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We can hold each other’s stories more tightly—and our own, less

We get caught up in the stories of who we think we are, what we’ve achieved (or not), and what qualities we think we possess.
During my grad-school years in New York City, I enjoyed overhearing over lunch what would become familiar patterns of one-on-one lunch conversations all
around me.

“Look, I’m not the kind of person who is quick to
anger, but …” began one woman as she launched, post-pastrami, into a tale of how her daughter’s religious-school director had provoked her beyond recognition.

“Who does that?” eked out another through gritted teeth, throwing her hands up in the air and into the arms of a scurrying waitperson, defining herself by the kind of
behavior she would never, but never, perform herself. Her companion rolled his eyes as the two of them in ready coordination scooted their curry dishes around
each other on the table to help the other sample them.

In both of these cases, the speaker conveyed a sense
that, in order to construct a self, she or he has to position before a friend a fairly rigid version of themselves, like the sculptural costumes of the modern dance company Pilobolus, a kind of personality into which to step and stand,
get sewn in, and only then be recognized.

Our work, in becoming more human and more mature, is to hold our own stories—including such stories of our “selves”—more lightly, allowing for more flexibility in our responsiveness. Our stories and experiences still exist but, paradoxically, we both have and transcend them in
order to become less bound to a single concept of who we are.

Spiritual teachers such as Byron Katie (and many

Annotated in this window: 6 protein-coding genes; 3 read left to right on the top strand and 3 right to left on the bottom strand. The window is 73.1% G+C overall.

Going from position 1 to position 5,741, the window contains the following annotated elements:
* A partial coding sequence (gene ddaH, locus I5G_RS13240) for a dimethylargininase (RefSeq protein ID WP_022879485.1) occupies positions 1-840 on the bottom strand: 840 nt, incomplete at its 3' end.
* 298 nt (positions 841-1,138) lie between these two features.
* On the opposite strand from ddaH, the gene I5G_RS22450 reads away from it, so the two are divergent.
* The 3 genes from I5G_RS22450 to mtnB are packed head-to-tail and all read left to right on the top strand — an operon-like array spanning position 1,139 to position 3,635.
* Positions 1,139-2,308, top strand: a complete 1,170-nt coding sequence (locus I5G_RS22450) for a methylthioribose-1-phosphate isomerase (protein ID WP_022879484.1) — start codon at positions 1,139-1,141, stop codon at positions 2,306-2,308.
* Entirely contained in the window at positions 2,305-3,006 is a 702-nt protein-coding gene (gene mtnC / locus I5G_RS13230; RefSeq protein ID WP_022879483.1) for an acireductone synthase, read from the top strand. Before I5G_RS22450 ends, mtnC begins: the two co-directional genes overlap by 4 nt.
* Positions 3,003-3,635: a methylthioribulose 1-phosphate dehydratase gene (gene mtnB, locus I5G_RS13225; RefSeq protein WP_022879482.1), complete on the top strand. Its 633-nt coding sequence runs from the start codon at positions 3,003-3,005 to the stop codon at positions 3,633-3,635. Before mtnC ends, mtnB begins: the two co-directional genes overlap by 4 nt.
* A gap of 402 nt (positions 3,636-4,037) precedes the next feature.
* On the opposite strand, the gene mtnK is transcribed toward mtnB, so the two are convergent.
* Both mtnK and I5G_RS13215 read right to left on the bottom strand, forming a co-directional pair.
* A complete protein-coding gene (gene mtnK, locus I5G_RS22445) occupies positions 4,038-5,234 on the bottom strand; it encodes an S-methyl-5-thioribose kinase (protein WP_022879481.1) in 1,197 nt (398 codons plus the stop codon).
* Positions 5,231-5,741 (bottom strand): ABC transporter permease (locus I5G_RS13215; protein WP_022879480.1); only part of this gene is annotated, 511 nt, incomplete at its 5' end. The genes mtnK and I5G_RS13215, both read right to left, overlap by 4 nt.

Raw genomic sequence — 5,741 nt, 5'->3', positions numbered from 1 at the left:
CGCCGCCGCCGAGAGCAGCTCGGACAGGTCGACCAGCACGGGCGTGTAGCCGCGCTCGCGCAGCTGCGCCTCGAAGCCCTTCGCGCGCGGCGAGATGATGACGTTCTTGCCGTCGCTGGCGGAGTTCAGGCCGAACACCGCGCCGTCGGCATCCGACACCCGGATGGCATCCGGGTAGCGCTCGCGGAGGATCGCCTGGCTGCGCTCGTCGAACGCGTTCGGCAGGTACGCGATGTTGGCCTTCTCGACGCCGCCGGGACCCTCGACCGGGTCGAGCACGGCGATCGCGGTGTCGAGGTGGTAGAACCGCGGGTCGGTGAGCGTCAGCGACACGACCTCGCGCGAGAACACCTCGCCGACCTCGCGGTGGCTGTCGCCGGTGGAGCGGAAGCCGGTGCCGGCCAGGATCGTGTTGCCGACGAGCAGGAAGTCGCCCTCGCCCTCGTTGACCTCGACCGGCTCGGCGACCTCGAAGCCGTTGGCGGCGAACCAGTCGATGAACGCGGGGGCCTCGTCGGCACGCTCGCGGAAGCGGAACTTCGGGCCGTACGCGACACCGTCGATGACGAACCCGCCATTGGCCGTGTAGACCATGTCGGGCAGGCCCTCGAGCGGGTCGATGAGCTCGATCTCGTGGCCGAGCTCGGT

others) advocate questioning the truth of the stories we tell ourselves. Katie even instructs students of her method to turn a story into its opposite and to gauge its truth, which may be as great as, or even greater than, the original story.

What helps with the process of lightening up is
listening to another’s deep story. Just as helping others can lift our own moods, listening well to others can be an experience of releasing our hold on our senses of self. If we can hold the reality that someone else is living with
and lighten up on the tightness of the grip we place on our own, we stand the chance of developing compassion. Our heart is truly light enough to be able to “go out to” them. And, when we are being truly empathetic, the sense of ourselves and others belonging to each other in quiet equivalence grows.

Maybe try an aspect of this idea out for yourself. You could determine not how you want to “be” next time the occasion calls on you to listen well to help a family member or friend, but what you want to provide or do. Do you want to provide a “safe space” for them to share whatever they need to? Do you want to listen for what they are feeling but haven’t said yet and ask gentle and appropriate questions? Do you want to reflect back to them what you think you’ve heard?

None of these strategies has anything to do with
putting forward “the kind of person you are,” like my pastrami-saturated eavesdroppee. Yet you will likely find that you feel more centered, more solid outside the bounds of personality and story. And your bond with the other will feel that much deeper.

Our work with the two-hour, facilitated experience
called THE HUMAN JOURNEY® situates members of a group or family right within their history and their stories, and then, with a graduated method of listening, interaction, and the cultivation of a sense of the group as being larger than any individual, brings participants to that point of lightness with themselves and substance with each other. It’s proven useful for families deepening their sense of belonging in hard times and is now in practice in the healthcare

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